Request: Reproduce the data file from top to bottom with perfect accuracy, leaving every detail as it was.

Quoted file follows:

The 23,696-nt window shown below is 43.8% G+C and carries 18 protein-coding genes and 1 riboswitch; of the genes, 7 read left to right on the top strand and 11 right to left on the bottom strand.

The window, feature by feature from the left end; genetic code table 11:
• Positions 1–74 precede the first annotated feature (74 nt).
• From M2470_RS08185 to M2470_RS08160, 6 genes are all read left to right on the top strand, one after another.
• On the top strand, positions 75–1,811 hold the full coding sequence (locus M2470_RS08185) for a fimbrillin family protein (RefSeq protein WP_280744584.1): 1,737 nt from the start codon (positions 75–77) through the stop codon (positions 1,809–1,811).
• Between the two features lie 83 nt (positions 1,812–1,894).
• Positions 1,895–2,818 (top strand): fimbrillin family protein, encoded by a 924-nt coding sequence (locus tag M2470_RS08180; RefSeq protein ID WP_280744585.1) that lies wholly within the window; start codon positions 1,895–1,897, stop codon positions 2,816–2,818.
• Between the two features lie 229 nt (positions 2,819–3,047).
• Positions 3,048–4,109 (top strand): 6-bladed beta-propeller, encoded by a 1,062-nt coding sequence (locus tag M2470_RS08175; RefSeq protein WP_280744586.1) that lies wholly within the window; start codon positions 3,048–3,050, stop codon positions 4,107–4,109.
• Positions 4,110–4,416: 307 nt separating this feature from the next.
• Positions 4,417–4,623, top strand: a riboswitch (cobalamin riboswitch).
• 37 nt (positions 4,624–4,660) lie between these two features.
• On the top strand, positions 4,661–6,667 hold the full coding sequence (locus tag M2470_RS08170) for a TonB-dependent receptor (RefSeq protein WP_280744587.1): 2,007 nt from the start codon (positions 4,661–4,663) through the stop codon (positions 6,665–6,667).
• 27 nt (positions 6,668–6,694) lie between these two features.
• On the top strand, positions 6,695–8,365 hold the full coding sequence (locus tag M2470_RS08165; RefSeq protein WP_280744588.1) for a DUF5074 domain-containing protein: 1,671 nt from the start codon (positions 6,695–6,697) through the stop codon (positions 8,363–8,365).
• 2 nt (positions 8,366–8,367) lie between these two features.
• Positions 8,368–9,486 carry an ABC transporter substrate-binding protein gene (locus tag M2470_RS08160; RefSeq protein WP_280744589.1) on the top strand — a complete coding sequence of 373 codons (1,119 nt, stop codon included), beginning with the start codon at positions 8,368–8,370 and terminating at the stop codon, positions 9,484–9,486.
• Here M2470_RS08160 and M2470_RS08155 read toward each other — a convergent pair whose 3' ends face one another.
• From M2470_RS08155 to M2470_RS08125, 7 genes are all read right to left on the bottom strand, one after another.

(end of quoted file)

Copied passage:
The 23,696-nt window shown below is 43.8% G+C and carries 18 protein-coding genes and 1 riboswitch; of the genes, 7 read left to right on the top strand and 11 right to left on the bottom strand.

The window, feature by feature from the left end; genetic code table 11:
• Positions 1–74 precede the first annotated feature (74 nt).
• From M2470_RS08185 to M2470_RS08160, 6 genes are all read left to right on the top strand, one after another.
• On the top strand, positions 75–1,811 hold the full coding sequence (locus M2470_RS08185) for a fimbrillin family protein (RefSeq protein WP_280744584.1): 1,737 nt from the start codon (positions 75–77) through the stop codon (positions 1,809–1,811).
• Between the two features lie 83 nt (positions 1,812–1,894).
• Positions 1,895–2,818 (top strand): fimbrillin family protein, encoded by a 924-nt coding sequence (locus tag M2470_RS08180; RefSeq protein ID WP_280744585.1) that lies wholly within the window; start codon positions 1,895–1,897, stop codon positions 2,816–2,818.
• Between the two features lie 229 nt (positions 2,819–3,047).
• Positions 3,048–4,109 (top strand): 6-bladed beta-propeller, encoded by a 1,062-nt coding sequence (locus tag M2470_RS08175; RefSeq protein WP_280744586.1) that lies wholly within the window; start codon positions 3,048–3,050, stop codon positions 4,107–4,109.
• Positions 4,110–4,416: 307 nt separating this feature from the next.
• Positions 4,417–4,623, top strand: a riboswitch (cobalamin riboswitch).
• 37 nt (positions 4,624–4,660) lie between these two features.
• On the top strand, positions 4,661–6,667 hold the full coding sequence (locus tag M2470_RS08170) for a TonB-dependent receptor (RefSeq protein WP_280744587.1): 2,007 nt from the start codon (positions 4,661–4,663) through the stop codon (positions 6,665–6,667).
• 27 nt (positions 6,668–6,694) lie between these two features.
• On the top strand, positions 6,695–8,365 hold the full coding sequence (locus tag M2470_RS08165; RefSeq protein WP_280744588.1) for a DUF5074 domain-containing protein: 1,671 nt from the start codon (positions 6,695–6,697) through the stop codon (positions 8,363–8,365).
• 2 nt (positions 8,366–8,367) lie between these two features.
• Positions 8,368–9,486 carry an ABC transporter substrate-binding protein gene (locus tag M2470_RS08160; RefSeq protein WP_280744589.1) on the top strand — a complete coding sequence of 373 codons (1,119 nt, stop codon included), beginning with the start codon at positions 8,368–8,370 and terminating at the stop codon, positions 9,484–9,486.
• Here M2470_RS08160 and M2470_RS08155 read toward each other — a convergent pair whose 3' ends face one another.
• From M2470_RS08155 to M2470_RS08125, 7 genes are all read right to left on the bottom strand, one after another.